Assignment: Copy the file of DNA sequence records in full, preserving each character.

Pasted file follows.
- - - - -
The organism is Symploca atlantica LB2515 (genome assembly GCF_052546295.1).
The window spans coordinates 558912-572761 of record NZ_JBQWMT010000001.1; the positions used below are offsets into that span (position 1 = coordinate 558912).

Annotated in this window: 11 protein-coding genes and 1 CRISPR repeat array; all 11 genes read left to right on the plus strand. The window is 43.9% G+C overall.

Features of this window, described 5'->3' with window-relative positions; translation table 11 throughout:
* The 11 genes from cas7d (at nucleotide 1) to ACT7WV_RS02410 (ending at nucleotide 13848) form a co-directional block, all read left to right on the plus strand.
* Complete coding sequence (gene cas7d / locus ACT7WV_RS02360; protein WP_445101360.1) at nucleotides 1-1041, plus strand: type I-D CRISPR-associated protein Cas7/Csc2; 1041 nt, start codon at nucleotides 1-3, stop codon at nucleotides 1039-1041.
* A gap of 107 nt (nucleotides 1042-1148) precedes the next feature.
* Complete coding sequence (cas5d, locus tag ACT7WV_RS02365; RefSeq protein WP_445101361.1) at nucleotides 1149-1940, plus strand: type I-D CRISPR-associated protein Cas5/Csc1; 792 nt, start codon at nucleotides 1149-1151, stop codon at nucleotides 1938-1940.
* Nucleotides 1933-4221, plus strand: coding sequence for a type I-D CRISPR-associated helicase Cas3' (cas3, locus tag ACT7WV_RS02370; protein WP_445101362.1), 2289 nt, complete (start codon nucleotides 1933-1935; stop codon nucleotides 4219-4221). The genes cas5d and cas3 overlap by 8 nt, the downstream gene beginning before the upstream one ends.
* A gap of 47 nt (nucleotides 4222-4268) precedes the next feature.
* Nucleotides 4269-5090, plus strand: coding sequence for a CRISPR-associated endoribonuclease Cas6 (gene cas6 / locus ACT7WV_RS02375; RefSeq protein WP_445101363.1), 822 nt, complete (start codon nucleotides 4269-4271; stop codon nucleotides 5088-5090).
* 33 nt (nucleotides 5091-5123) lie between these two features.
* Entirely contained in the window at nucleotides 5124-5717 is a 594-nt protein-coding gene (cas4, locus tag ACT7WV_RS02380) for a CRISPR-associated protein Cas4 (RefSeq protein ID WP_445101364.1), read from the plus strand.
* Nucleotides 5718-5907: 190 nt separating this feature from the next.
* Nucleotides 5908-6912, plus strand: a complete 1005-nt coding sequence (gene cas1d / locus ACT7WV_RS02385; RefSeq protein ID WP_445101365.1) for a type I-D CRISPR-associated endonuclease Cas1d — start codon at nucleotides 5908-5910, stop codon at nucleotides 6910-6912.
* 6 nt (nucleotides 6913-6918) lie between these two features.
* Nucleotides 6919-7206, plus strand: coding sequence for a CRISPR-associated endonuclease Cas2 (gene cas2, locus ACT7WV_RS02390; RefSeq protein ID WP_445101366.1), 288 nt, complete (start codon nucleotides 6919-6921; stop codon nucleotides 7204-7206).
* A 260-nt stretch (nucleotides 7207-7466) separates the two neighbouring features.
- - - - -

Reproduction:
The organism is Symploca atlantica LB2515 (genome assembly GCF_052546295.1).
The window spans coordinates 558912-572761 of record NZ_JBQWMT010000001.1; the positions used below are offsets into that span (position 1 = coordinate 558912).

Annotated in this window: 11 protein-coding genes and 1 CRISPR repeat array; all 11 genes read left to right on the plus strand. The window is 43.9% G+C overall.

Features of this window, described 5'->3' with window-relative positions; translation table 11 throughout:
* The 11 genes from cas7d (at nucleotide 1) to ACT7WV_RS02410 (ending at nucleotide 13848) form a co-directional block, all read left to right on the plus strand.
* Complete coding sequence (gene cas7d / locus ACT7WV_RS02360; protein WP_445101360.1) at nucleotides 1-1041, plus strand: type I-D CRISPR-associated protein Cas7/Csc2; 1041 nt, start codon at nucleotides 1-3, stop codon at nucleotides 1039-1041.
* A gap of 107 nt (nucleotides 1042-1148) precedes the next feature.
* Complete coding sequence (cas5d, locus tag ACT7WV_RS02365; RefSeq protein WP_445101361.1) at nucleotides 1149-1940, plus strand: type I-D CRISPR-associated protein Cas5/Csc1; 792 nt, start codon at nucleotides 1149-1151, stop codon at nucleotides 1938-1940.
* Nucleotides 1933-4221, plus strand: coding sequence for a type I-D CRISPR-associated helicase Cas3' (cas3, locus tag ACT7WV_RS02370; protein WP_445101362.1), 2289 nt, complete (start codon nucleotides 1933-1935; stop codon nucleotides 4219-4221). The genes cas5d and cas3 overlap by 8 nt, the downstream gene beginning before the upstream one ends.
* A gap of 47 nt (nucleotides 4222-4268) precedes the next feature.
* Nucleotides 4269-5090, plus strand: coding sequence for a CRISPR-associated endoribonuclease Cas6 (gene cas6 / locus ACT7WV_RS02375; RefSeq protein WP_445101363.1), 822 nt, complete (start codon nucleotides 4269-4271; stop codon nucleotides 5088-5090).
* 33 nt (nucleotides 5091-5123) lie between these two features.
* Entirely contained in the window at nucleotides 5124-5717 is a 594-nt protein-coding gene (cas4, locus tag ACT7WV_RS02380) for a CRISPR-associated protein Cas4 (RefSeq protein ID WP_445101364.1), read from the plus strand.
* Nucleotides 5718-5907: 190 nt separating this feature from the next.
* Nucleotides 5908-6912, plus strand: a complete 1005-nt coding sequence (gene cas1d / locus ACT7WV_RS02385; RefSeq protein ID WP_445101365.1) for a type I-D CRISPR-associated endonuclease Cas1d — start codon at nucleotides 5908-5910, stop codon at nucleotides 6910-6912.
* 6 nt (nucleotides 6913-6918) lie between these two features.
* Nucleotides 6919-7206, plus strand: coding sequence for a CRISPR-associated endonuclease Cas2 (gene cas2, locus ACT7WV_RS02390; RefSeq protein ID WP_445101366.1), 288 nt, complete (start codon nucleotides 6919-6921; stop codon nucleotides 7204-7206).
* A 260-nt stretch (nucleotides 7207-7466) separates the two neighbouring features.